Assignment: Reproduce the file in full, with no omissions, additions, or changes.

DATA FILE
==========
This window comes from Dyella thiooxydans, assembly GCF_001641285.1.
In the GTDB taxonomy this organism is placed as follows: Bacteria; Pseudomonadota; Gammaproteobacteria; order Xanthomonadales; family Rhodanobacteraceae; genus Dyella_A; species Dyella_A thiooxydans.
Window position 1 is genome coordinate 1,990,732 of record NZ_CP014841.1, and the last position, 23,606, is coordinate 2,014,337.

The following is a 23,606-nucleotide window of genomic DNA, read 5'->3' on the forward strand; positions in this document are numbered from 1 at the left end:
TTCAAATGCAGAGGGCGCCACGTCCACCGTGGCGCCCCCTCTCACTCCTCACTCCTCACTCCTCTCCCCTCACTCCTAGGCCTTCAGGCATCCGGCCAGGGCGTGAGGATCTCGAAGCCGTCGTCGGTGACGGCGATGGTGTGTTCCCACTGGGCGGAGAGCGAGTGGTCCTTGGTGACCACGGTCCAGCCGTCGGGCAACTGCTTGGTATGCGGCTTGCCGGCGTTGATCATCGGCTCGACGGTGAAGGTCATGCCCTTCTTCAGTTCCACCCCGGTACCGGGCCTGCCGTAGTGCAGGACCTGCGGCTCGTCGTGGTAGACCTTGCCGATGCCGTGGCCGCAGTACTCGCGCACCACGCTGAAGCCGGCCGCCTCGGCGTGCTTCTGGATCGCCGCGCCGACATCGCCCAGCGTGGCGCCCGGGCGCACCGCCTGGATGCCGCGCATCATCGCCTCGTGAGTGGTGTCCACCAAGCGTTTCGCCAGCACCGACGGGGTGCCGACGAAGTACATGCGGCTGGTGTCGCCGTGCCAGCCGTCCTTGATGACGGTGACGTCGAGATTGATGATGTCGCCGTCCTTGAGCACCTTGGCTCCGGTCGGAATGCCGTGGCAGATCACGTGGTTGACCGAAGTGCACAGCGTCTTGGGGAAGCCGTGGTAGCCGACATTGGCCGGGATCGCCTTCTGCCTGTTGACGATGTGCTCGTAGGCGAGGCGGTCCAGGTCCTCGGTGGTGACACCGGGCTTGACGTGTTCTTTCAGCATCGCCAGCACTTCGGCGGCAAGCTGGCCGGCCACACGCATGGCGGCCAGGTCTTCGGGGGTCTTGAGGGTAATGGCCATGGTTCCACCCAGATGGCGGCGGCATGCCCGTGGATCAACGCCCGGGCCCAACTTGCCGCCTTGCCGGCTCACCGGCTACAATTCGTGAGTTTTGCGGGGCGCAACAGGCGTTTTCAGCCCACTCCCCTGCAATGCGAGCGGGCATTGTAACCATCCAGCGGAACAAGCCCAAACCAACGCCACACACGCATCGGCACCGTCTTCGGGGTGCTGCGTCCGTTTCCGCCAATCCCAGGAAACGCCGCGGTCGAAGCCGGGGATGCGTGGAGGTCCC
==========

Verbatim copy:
This window comes from Dyella thiooxydans, assembly GCF_001641285.1.
In the GTDB taxonomy this organism is placed as follows: Bacteria; Pseudomonadota; Gammaproteobacteria; order Xanthomonadales; family Rhodanobacteraceae; genus Dyella_A; species Dyella_A thiooxydans.
Window position 1 is genome coordinate 1,990,732 of record NZ_CP014841.1, and the last position, 23,606, is coordinate 2,014,337.

The following is a 23,606-nucleotide window of genomic DNA, read 5'->3' on the forward strand; positions in this document are numbered from 1 at the left end:
TTCAAATGCAGAGGGCGCCACGTCCACCGTGGCGCCCCCTCTCACTCCTCACTCCTCACTCCTCTCCCCTCACTCCTAGGCCTTCAGGCATCCGGCCAGGGCGTGAGGATCTCGAAGCCGTCGTCGGTGACGGCGATGGTGTGTTCCCACTGGGCGGAGAGCGAGTGGTCCTTGGTGACCACGGTCCAGCCGTCGGGCAACTGCTTGGTATGCGGCTTGCCGGCGTTGATCATCGGCTCGACGGTGAAGGTCATGCCCTTCTTCAGTTCCACCCCGGTACCGGGCCTGCCGTAGTGCAGGACCTGCGGCTCGTCGTGGTAGACCTTGCCGATGCCGTGGCCGCAGTACTCGCGCACCACGCTGAAGCCGGCCGCCTCGGCGTGCTTCTGGATCGCCGCGCCGACATCGCCCAGCGTGGCGCCCGGGCGCACCGCCTGGATGCCGCGCATCATCGCCTCGTGAGTGGTGTCCACCAAGCGTTTCGCCAGCACCGACGGGGTGCCGACGAAGTACATGCGGCTGGTGTCGCCGTGCCAGCCGTCCTTGATGACGGTGACGTCGAGATTGATGATGTCGCCGTCCTTGAGCACCTTGGCTCCGGTCGGAATGCCGTGGCAGATCACGTGGTTGACCGAAGTGCACAGCGTCTTGGGGAAGCCGTGGTAGCCGACATTGGCCGGGATCGCCTTCTGCCTGTTGACGATGTGCTCGTAGGCGAGGCGGTCCAGGTCCTCGGTGGTGACACCGGGCTTGACGTGTTCTTTCAGCATCGCCAGCACTTCGGCGGCAAGCTGGCCGGCCACACGCATGGCGGCCAGGTCTTCGGGGGTCTTGAGGGTAATGGCCATGGTTCCACCCAGATGGCGGCGGCATGCCCGTGGATCAACGCCCGGGCCCAACTTGCCGCCTTGCCGGCTCACCGGCTACAATTCGTGAGTTTTGCGGGGCGCAACAGGCGTTTTCAGCCCACTCCCCTGCAATGCGAGCGGGCATTGTAACCATCCAGCGGAACAAGCCCAAACCAACGCCACACACGCATCGGCACCGTCTTCGGGGTGCTGCGTCCGTTTCCGCCAATCCCAGGAAACGCCGCGGTCGAAGCCGGGGATGCGTGGAGGTCCC